This list ranks the world’s top travel blogs on the basis of algorithmic authority. It attempts to include both the authority of the website and the authority of the social media accounts attached to the website.
As with all such lists, this is imperfect and only represents one way to look at the authority of a blog. Scroll down below the list to get a complete explanation of the metrics used, along with their strengths and weaknesses.
If you have a blog and would like it listed, please leave a comment with the URL of your travel blog.
If you don’t have a travel blog yet, read this guide for how to start a travel blog.
Overview of the Ranking Methodology
Figuring out the “top” travel blogs is an inherently flawed process. 20 people can look at it 20 different ways. I do not claim that this list is the be all and end all when it comes to this subject.
Why Authority? Other lists use traffic to rank sites. There is nothing wrong with that, but there are lots of ways to get traffic. Just publishing a lot of low-quality posts can build up overall traffic. Likewise, you could have an online forum which could inflate number, or you could just get a post that goes viral. Also, the only way to truly know traffic is to have voluntary participation with every single person on the list. It also doesn’t factor in social media, which is a big part of online authority today. It is a metric, but it has lots of flaws. Authority doesn’t tend to jump around a lot. Traffic can go up and down, but these metrics only have small fluctuations and take time to raise or lower.
Why These Three Metrics? To create a list like this, I needed metrics which were publically available, used a similar scale, but also measured different things. I felt that these three metrics while having some overlap, were all different yet measured important aspects of authority. Also, I am aware of the weaknesses of all the metrics, but they are weak in different ways, and I think they mostly cancel each other out when taken together.
Why Domain Authority? Moz’s Domain Authority has become a staple metric for the industry, so using it made sense. It is on a 100 point scale like the other metrics. Sites which have been around longer, with more links tend to score higher. While it is possible to game it, you can only game it so far as it is on a logarithmic scale. It captures both link quantity and quality.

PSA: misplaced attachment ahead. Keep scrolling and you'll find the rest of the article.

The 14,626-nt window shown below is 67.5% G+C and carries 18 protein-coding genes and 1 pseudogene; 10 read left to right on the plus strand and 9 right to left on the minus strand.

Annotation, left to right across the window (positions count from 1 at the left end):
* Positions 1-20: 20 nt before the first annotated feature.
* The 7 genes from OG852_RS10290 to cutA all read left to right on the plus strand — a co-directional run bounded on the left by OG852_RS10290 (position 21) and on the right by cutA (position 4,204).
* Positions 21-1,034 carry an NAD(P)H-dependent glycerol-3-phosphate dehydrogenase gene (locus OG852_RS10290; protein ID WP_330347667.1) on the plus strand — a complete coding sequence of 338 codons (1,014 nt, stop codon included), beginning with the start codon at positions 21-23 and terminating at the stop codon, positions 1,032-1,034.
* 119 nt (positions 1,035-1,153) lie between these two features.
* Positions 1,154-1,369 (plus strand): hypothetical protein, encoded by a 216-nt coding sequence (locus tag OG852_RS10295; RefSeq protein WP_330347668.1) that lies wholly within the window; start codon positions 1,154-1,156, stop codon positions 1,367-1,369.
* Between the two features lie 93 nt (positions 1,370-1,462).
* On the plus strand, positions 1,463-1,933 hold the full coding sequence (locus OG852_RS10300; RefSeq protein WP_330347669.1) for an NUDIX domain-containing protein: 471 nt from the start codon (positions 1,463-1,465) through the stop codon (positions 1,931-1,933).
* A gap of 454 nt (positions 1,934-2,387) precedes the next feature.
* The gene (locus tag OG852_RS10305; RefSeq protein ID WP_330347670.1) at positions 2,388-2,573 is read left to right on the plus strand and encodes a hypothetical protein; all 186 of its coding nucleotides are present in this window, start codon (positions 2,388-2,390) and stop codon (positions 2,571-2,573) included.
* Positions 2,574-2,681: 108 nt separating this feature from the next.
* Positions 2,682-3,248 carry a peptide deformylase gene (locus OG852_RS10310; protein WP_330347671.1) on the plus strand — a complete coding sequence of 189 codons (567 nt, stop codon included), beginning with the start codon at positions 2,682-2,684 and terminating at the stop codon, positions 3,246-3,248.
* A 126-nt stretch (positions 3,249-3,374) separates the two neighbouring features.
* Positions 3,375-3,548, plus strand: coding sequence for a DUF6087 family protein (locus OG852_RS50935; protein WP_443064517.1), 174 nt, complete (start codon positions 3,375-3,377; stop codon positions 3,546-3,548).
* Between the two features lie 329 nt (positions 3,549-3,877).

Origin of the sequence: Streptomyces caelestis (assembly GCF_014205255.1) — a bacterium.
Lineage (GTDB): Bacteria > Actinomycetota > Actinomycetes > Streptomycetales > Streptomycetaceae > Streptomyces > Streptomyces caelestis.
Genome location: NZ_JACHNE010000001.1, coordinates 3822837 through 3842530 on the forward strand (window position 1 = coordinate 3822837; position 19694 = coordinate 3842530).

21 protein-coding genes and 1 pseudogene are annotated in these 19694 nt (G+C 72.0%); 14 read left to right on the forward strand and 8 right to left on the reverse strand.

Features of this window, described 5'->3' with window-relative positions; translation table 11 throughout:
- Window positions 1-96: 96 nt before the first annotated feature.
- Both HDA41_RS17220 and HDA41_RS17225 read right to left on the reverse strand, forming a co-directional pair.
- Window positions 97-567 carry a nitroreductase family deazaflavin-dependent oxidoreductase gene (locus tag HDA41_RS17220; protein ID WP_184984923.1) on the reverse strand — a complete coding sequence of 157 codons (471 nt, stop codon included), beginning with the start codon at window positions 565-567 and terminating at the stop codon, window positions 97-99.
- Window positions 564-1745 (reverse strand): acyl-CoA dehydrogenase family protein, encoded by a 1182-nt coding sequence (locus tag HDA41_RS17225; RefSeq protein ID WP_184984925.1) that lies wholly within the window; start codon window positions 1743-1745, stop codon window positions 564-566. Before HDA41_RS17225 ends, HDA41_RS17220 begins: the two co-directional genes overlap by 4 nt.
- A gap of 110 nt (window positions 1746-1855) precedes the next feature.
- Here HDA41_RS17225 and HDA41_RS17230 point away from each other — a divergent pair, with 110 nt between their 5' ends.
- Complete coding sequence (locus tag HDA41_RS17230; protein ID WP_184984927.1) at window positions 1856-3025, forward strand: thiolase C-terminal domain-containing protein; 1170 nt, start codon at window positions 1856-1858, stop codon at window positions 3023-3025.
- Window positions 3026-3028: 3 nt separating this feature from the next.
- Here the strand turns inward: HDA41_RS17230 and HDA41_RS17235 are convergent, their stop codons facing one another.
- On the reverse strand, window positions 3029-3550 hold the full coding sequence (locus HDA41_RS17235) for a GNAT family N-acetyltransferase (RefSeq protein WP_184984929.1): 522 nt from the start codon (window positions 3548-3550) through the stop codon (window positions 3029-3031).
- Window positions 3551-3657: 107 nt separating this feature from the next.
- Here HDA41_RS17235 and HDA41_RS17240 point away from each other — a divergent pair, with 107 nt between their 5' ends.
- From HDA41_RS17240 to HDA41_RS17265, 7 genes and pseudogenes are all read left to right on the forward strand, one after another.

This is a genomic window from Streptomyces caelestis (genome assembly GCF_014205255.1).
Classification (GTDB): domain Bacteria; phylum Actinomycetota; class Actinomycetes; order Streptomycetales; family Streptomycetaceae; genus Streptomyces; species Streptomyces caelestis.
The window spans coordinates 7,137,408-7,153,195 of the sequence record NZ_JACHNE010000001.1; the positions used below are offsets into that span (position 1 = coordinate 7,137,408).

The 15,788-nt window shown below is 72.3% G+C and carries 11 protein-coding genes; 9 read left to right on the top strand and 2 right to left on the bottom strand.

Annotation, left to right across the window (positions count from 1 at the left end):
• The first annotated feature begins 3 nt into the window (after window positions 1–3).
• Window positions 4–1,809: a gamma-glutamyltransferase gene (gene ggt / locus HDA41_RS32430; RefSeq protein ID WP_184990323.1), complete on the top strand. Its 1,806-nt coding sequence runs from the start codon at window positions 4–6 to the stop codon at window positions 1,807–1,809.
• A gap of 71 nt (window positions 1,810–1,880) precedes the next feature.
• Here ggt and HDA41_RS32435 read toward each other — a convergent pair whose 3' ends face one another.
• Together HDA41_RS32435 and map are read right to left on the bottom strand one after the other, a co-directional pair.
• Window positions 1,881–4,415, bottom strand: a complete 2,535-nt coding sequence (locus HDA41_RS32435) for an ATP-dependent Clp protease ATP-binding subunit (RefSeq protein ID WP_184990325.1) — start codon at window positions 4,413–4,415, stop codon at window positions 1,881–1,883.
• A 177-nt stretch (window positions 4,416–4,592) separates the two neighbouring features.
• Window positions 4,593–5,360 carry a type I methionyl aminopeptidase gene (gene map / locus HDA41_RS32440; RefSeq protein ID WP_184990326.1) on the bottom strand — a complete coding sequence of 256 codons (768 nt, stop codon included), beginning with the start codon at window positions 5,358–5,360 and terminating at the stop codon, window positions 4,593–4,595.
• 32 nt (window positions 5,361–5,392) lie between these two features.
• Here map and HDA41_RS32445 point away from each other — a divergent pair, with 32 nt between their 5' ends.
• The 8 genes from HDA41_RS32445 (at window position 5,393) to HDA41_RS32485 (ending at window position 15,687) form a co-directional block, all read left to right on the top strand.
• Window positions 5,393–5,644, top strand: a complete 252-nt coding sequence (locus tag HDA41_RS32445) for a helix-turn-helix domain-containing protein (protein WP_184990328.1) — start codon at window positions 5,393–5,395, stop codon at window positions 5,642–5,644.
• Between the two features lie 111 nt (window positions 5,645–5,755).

Why Klout? Klout has been maligned over the years and for good reason. It is impossible to try and capture everything social in one number. Nonetheless, while it isn’t precise, it is relatively accurate in the broadest sense. You can’t really make a difference between someone with a 61 vs a 62, but there is a difference between a 60 and a 40. Moreover, the weaknesses of Klout are not the same as the weaknesses of the other metrics. Klout is also on a 100 point scale like the other metrics which makes it useful. While the average user has a higher Klout score than with the other 2 metrics, it also is trying to capture more, which I think makes up for that fact.
Why Trust Flow? Trust Flow is a metric from Majestic.com. It is probably the least well known of the three metrics I use, but it is also the most enlightening. It is a measure of the quality of links to a website. You will notice that the majority of websites only have a Trust Flow number in the teens or twenties, even though they have a Domain Authority much higher. This is because they don’t have many links beyond the blogosphere. A high Trust Flow number represents links from mainstream media outlets and other large websites, which is exactly the sort of authority which this list is trying to capture. (Note: I am using DOMAIN Trust Flow, not URL Trust Flow. They are different numbers.)
Why isn’t my site listed? This is the first iteration. Over time more sites will be listed. I started with sites on other top travel blog lists and sites with a Domain Authority over 40. There were also a few sites which didn’t have Klout scores. I kept them off the list rather than rank them with a zero. There were 3 sites with rather high domain authorities which didn’t have Klout scores which would have ranked high. If you would like your site listed, please contact me.
- Your site must be hosted under its own domain.
- A Klout profile can only be associated with one website.
- Sites must be owned by the content creator(s). Corporate own sites are not included.
What are the weaknesses of this list? Each of the individual metrics has weaknesses which are well known. This list also only captures algorithmic authority and not real world authority. People like Lee Abbamonte, Keith Jenkins, and Shannon O’Donnell who do public speaking and media appearances do not have that authority reflected in this list. It should not be taken as any more than it is.
Does the list have a bias? Yes. It tends to be biased towards sites which have been around a while. I have no problem with this bias as time and experience are important parts of what constitutes authority. The longer you’ve been around, the more likely to get high-quality links and build a social media following.
What are the strengths of this list? It is hard to game all three of these metrics. The sites near the top of the list have been around for the better part of a decade. I don’t see how someone could jump into the top 10 after blogging for a year unless they were a celebrity when they started.
How often will this list be updated? Periodically. A least once a quarter, but possibly more. Domain Authority can be updated every few weeks. Trust Flow can change daily. This data on the list should only be considered a snapshot and not live data.
What is SATW? A checkbox indicates that the blogger is a member of SATW.